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Arch Pediatr. 2008 Jun;15 Suppl 1:S31-41. doi: 10.1016/S0929-693X(08)73945-9.

[Is it possible to protect the preterm infant brain and to decrease later neurodevelopmental disabilities?].

[Article in French]

Author information

1
Service de Pédiatrie néonatale et réanimation, Hôpital universitaire de Rouen, F-76031 cedex France. stephane.marret@chu-rouen.fr

Abstract

With improving neonatal survival for very premature babies, the challenge for neonatalogists is to ameliorate outcome of surviving babies. Several pharmacological molecules have been shown to have protective effects in different types of in vitro or in vivo animal models of acquired cerebral brain damages. However translational research and conduction of therapeutic trials in human remain difficult due to failure to recognize start of deleterious cascade leading to cerebral damage and additional toxic effect of potential protective molecules. This review concentrates on best evidence emerging in recent years on prevention on brain damage by early drug administration. It has been shown in two randomised trials that prenatal low-dose of magnesium sulphate does not increase paediatric mortality in very-preterm infants and has non significant neuroprotective effects on occurrence of motor dysfunction (with a 0.62 odds ratio in the French trial Premag and 0.71 relative risk in the Australian trial ACTOMgSO4), justifying that magnesium sulphate should be discussed as a stand-alone treatment or as part of a combination treatment, at least in the context of clinical trials. Antenatal corticosteroid therapy increases the survival of very-preterm infants, including the most immature. Moreover in an observational recent study of the Epipage cohort, it has been observed a significant decrease in white matter injury in the 28-32 weeks' gestation group but no effect on long term outcome and behaviour. Conversely in the most immature of the 24-27 weeks' gestation group, no effect has been detected either in white matter injury incidence or in long term outcome rates. Caffeine has a protective effect since a decrease in cerebral palsy has been noted in the caffeine group in a randomised trial studying caffeine versus placebo. For what concern other widely used potential protective molecules during the perinatal period, there is no evidence of cerebral protection with indometacine, nitric oxide, eythropoietin, phenobarbital, and etamsylate. Due to their specific properties, a careful evaluation of aspirin, anaesthetic drugs and tocolytics should be done in the next months.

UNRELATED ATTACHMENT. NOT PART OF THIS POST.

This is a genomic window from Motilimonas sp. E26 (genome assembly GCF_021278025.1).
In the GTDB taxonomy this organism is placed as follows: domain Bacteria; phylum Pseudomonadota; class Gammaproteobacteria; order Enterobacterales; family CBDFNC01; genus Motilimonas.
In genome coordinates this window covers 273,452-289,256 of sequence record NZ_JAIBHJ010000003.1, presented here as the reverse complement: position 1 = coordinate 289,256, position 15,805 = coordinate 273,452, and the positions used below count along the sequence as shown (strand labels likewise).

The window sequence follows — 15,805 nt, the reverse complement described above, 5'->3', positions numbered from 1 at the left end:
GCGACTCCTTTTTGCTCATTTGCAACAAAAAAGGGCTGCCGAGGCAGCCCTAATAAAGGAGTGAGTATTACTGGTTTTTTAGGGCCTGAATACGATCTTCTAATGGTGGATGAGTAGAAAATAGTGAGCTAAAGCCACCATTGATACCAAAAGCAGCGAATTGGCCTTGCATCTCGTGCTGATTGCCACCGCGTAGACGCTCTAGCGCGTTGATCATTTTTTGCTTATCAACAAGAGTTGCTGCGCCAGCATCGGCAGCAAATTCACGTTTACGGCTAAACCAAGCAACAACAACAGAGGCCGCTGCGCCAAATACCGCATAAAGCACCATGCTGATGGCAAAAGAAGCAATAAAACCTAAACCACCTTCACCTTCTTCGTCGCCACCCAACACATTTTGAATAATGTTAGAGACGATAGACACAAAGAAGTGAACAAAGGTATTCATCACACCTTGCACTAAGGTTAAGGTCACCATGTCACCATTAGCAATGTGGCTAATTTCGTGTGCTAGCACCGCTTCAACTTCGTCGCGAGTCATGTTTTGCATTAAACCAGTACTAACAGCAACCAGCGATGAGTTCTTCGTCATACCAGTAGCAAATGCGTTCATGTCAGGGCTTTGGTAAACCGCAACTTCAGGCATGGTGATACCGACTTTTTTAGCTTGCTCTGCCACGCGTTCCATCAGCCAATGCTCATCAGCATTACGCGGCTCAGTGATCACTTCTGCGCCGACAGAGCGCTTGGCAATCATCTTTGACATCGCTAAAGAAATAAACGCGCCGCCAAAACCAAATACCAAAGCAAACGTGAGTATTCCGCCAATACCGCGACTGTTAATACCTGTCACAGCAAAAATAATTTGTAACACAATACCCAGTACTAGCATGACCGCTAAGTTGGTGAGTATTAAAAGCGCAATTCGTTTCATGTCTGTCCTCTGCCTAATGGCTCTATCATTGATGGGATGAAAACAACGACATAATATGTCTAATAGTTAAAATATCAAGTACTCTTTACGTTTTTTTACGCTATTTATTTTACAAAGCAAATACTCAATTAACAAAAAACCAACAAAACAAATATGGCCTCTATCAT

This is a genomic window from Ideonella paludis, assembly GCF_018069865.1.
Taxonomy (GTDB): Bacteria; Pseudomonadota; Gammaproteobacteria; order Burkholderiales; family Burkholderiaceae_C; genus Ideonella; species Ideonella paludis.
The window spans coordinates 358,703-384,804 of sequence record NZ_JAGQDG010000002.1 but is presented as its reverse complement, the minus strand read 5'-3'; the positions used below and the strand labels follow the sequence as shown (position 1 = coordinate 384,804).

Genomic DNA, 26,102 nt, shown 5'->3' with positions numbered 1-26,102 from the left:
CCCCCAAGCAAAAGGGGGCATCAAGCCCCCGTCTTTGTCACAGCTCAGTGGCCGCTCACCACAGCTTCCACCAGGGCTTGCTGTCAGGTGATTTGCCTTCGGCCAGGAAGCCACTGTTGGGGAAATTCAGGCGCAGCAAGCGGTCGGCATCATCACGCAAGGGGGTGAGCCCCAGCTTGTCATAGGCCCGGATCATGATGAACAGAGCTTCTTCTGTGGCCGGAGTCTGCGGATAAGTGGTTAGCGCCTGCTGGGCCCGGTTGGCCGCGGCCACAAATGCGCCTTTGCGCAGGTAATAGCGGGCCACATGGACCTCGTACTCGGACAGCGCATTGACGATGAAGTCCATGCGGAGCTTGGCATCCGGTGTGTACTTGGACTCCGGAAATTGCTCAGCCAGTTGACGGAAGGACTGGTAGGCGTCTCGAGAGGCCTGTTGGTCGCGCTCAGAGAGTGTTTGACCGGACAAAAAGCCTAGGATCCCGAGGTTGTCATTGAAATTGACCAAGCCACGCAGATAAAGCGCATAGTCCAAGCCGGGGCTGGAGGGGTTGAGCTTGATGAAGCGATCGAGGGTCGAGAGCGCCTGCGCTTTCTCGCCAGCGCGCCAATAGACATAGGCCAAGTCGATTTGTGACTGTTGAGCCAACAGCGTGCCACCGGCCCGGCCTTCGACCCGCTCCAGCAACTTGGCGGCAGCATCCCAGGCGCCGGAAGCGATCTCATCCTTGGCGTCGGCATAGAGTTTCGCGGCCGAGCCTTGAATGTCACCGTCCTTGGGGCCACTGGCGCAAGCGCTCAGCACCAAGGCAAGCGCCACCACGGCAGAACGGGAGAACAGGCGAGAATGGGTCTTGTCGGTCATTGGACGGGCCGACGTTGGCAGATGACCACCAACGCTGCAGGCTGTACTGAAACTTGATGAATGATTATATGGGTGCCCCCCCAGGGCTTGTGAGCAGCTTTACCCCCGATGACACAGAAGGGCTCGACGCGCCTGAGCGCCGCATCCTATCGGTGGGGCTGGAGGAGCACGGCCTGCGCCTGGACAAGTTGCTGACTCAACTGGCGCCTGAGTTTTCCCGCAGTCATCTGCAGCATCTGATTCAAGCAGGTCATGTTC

PMID:
18822257
DOI:
10.1016/S0929-693X(08)73945-9
[Indexed for MEDLINE]

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